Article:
Background: although preoperative RT (Radiation Therapy) is becoming the preferred approach for combined treatment of locally advanced rectal adenocarcinoma, no regimen can be now considered as a standard. Since the toxicity of preoperative RT isn't yet completely known, and the advantages of preoperative RT could be counterbalanced by increased postoperative morbidity and mortality, a monocentre series of preoperative bifractionated accelerated RT was retrospectively reviewed to clarify toxicity and outcomes after a prolonged follow up. Methods: patients were screened following these eligibility criteria: histology-proven adenocarcinoma of the rectum; distal tumour extent at 12 cm or less from the anal verge; clinical stage T3-4/anyN, or anyT/ N1-2; ECOG Performance Status 0-2. A total dose of 41.6 Gy (26 twice daily fractions of 1.6 Gy) was delivered. Surgery was carried out 17 ± 2 days after RT completion, adopting the total mesorectal excision technique. Results: 24 men and 23 women were enrolled; median age was 55 years (r.: 39-77). Twenty-eight patients were stage II and 19 stage III. 9 patients suffered from a recurrent tumour. 2 patients experienced a severe grade 4 gastrointestinal toxicity (a colo-vaginal fistula and an intestinal obstruction, both successfully treated). Operative mortality was nil; postoperative early complications occurred in 13 cases; mean length of hospital stay was 15 days. After a mean follow up of 44 months (r.: 18-84) 8 patients had deceased for recurrent disease, 15 were alive with a disease progression (2 pelvic recurrences and 13 pure distant deposits) and 24 were alive, without disease. The 5-year actuarial overall survival was 74.2%, the disease-free survival 62.9% and the regional control rate 84.7%. Long-term complications included 1 case of radiation enteritis requiring surgery, 2 cases of anastomotic stricture and 3 cases of bladder incontinence. Conclusion: bifractionated accelerated RT administered in the preoperative setting to patients bearing locally advanced rectal cancer is reliable and safe, as its immediate and late toxicity (mainly infectious) is acceptably low and long-term survivals are achievable. These findings support the increasing use of preoperative RT for treatment of this malignancy in experienced centres. Ongoing multicentric trials are expected to address still unsolved issues, including the benefit of CT adjunct to preoperative RT.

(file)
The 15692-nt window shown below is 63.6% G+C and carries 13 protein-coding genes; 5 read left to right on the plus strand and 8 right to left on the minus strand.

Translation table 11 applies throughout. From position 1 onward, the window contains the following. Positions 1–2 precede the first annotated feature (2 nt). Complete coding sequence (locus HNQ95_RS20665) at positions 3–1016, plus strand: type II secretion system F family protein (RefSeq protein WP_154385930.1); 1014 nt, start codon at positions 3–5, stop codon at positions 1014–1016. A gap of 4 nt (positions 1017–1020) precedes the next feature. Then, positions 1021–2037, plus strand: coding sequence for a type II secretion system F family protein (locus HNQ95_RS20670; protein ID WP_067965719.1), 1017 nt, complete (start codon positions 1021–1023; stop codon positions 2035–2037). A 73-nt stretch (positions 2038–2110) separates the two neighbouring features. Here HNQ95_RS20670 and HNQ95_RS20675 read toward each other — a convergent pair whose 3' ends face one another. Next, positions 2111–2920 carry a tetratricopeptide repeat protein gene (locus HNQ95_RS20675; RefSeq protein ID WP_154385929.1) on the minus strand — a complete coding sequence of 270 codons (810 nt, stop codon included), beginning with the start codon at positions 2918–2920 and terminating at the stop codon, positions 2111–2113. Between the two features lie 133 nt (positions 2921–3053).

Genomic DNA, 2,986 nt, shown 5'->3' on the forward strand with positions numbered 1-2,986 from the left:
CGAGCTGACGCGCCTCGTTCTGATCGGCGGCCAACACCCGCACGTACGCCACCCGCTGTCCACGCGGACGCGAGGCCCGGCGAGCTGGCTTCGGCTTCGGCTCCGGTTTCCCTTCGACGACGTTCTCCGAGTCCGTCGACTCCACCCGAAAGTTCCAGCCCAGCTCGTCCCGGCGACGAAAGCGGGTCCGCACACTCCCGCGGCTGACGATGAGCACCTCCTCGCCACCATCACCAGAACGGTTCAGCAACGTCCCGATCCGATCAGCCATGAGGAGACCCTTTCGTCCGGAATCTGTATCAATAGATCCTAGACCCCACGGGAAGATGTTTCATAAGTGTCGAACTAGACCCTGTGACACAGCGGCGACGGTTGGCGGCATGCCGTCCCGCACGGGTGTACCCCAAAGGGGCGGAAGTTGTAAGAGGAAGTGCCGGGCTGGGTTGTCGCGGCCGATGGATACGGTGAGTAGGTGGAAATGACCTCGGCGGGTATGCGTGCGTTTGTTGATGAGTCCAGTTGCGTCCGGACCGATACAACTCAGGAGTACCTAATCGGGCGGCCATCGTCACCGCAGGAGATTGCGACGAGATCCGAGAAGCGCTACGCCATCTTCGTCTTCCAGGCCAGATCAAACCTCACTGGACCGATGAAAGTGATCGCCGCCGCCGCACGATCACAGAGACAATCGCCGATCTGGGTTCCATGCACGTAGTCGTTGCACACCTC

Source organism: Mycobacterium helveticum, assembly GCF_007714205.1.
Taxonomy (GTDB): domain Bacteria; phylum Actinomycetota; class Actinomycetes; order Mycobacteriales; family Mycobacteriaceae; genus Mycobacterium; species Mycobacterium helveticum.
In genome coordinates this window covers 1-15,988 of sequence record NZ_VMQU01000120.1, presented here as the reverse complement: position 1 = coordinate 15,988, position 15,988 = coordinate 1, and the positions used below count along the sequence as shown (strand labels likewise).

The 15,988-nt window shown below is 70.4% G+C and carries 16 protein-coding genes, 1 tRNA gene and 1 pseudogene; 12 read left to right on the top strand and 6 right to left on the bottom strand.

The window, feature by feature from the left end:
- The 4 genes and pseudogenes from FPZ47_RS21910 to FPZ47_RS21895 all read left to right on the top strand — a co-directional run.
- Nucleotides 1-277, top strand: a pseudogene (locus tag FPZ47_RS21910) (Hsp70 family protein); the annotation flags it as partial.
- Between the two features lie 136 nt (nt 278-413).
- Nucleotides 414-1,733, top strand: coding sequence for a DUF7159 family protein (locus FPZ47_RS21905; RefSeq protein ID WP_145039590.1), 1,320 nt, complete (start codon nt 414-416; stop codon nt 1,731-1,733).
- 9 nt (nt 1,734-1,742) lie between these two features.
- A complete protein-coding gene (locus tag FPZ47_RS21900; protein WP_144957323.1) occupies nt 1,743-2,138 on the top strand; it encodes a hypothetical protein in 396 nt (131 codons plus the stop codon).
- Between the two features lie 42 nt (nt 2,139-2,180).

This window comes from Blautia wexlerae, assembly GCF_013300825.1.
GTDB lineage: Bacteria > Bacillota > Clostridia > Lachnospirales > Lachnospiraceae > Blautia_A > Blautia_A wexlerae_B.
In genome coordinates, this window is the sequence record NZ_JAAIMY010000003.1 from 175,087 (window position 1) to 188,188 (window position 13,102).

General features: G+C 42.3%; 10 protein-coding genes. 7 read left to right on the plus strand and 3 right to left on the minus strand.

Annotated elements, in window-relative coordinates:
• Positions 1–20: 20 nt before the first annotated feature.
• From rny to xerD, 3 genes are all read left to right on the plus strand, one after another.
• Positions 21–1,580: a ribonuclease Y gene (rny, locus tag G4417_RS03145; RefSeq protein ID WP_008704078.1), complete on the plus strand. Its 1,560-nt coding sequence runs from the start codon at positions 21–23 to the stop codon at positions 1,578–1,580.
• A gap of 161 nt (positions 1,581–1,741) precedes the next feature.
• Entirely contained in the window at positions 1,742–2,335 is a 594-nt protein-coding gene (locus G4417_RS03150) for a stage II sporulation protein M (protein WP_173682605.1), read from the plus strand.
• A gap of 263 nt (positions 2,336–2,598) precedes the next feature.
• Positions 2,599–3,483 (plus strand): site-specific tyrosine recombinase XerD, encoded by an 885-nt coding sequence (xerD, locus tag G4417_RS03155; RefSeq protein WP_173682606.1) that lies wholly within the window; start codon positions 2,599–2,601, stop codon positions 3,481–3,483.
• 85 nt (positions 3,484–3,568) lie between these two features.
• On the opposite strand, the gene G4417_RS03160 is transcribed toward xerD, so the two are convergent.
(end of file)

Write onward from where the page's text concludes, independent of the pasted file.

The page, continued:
ASJC Scopus subject areas